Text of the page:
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Inferring tumour purity and stromal and immune cell admixture from expression data.
Nat Commun
PUBLISHED: 07-12-2013
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Infiltrating stromal and immune cells form the major fraction of normal cells in tumour tissue and not only perturb the tumour signal in molecular studies but also have an important role in cancer biology. Here we describe Estimation of STromal and Immune cells in MAlignant Tumours using Expression data (ESTIMATE)--a method that uses gene expression signatures to infer the fraction of stromal and immune cells in tumour samples. ESTIMATE scores correlate with DNA copy number-based tumour purity across samples from 11 different tumour types, profiled on Agilent, Affymetrix platforms or based on RNA sequencing and available through The Cancer Genome Atlas. The prediction accuracy is further corroborated using 3,809 transcriptional profiles available elsewhere in the public domain. The ESTIMATE method allows consideration of tumour-associated normal cells in genomic and transcriptomic studies. An R-library is available on https://sourceforge.net/projects/estimateproject/.
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Nonequivalent gene expression and copy number alterations in high-grade serous ovarian cancers with BRCA1 and BRCA2 mutations.
Clin. Cancer Res.
PUBLISHED: 04-30-2013
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High-grade serous carcinoma (HGSC) accounts for the majority of epithelial ovarian cancer deaths. Genomic and functional data suggest that approximately half of unselected HGSC have disruption of the BRCA pathway and defects in homologous recombination repair (HRR). Pathway disruption is regarded as imparting a BRCAness phenotype. We explored the molecular changes in HGSC arising in association with specific BRCA1/BRCA2 somatic or germline mutations and in those with BRCA1 DNA promoter methylation.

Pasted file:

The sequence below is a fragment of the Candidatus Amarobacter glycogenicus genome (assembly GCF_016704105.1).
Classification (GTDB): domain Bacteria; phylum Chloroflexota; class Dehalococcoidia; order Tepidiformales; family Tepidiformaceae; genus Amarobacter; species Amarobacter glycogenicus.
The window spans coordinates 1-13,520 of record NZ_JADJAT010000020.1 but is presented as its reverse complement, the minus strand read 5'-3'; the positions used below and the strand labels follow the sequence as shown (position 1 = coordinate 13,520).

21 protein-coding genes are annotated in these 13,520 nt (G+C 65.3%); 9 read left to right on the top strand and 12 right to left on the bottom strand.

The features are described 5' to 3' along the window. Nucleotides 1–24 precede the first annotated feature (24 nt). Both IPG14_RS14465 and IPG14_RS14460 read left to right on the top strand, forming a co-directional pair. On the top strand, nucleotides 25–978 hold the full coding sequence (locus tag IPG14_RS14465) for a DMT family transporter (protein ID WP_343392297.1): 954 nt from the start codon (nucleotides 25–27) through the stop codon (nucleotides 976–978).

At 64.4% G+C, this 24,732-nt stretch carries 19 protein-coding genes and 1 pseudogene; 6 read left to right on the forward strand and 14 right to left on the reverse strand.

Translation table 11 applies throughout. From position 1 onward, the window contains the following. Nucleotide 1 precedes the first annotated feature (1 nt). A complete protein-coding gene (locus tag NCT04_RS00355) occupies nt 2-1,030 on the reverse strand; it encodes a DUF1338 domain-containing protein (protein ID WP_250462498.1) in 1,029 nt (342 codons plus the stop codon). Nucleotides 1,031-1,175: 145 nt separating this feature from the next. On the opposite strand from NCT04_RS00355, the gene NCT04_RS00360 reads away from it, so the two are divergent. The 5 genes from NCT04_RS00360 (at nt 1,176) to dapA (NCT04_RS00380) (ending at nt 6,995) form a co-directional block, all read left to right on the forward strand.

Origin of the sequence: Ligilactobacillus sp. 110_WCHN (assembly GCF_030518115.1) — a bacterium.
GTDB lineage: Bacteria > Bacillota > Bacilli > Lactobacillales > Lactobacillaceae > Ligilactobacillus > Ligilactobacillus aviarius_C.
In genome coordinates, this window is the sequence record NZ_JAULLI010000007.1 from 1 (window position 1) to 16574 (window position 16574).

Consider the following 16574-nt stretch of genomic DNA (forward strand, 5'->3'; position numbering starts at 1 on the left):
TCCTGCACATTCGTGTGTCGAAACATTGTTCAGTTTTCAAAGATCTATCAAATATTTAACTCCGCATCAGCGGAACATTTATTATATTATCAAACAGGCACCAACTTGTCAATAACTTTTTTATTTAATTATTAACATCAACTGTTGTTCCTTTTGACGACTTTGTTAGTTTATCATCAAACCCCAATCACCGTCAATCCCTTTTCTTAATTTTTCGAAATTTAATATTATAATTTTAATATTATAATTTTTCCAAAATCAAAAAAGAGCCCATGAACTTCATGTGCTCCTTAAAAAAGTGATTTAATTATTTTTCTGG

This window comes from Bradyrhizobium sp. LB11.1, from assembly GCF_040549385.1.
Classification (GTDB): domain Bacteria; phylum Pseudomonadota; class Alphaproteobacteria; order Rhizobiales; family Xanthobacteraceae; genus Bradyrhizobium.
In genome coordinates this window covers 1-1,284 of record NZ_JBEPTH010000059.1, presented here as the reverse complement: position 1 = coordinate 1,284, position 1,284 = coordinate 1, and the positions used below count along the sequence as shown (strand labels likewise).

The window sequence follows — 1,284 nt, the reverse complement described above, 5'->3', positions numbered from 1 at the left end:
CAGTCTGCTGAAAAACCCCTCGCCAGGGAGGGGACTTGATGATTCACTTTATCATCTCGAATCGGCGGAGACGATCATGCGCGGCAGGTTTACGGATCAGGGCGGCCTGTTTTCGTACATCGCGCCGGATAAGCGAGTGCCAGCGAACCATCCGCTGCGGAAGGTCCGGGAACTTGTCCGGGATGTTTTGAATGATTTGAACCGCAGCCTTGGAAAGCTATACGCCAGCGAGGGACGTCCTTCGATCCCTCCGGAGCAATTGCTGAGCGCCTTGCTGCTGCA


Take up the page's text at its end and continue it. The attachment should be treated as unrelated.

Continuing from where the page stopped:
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Loss of DOK2 induces carboplatin resistance in ovarian cancer via suppression of apoptosis.
Gynecol. Oncol.
PUBLISHED: 04-22-2013
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Ovarian cancers are highly heterogeneous and while chemotherapy is the preferred treatment many patients are intrinsically resistant or quickly develop resistance. Furthermore, all tumors that recur ultimately become resistant. Recent evidence suggests that epigenetic deregulation may be a key factor in the onset and maintenance of chemoresistance. We set out to identify epigenetically silenced genes that affect chemoresistance.
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Integrated genomic characterization of endometrial carcinoma.
Nature
PUBLISHED: 03-21-2013
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We performed an integrated genomic, transcriptomic and proteomic characterization of 373 endometrial carcinomas using array- and sequencing-based technologies. Uterine serous tumours and ?25% of high-grade endometrioid tumours had extensive copy number alterations, few DNA methylation changes, low oestrogen receptor/progesterone receptor levels, and frequent TP53 mutations. Most endometrioid tumours had few copy number alterations or TP53 mutations, but frequent mutations in PTEN, CTNNB1, PIK3CA, ARID1A and KRAS and novel mutations in the SWI/SNF chromatin remodelling complex gene ARID5B. A subset of endometrioid tumours that we identified had a markedly increased transversion mutation frequency and newly identified hotspot mutations in POLE. Our results classified endometrial cancers into four categories: POLE ultramutated, microsatellite instability hypermutated, copy-number low, and copy-number high. Uterine serous carcinomas share genomic features with ovarian serous and basal-like breast carcinomas. We demonstrated that the genomic features of endometrial carcinomas permit a reclassification that may affect post-surgical adjuvant treatment for women with aggressive tumours.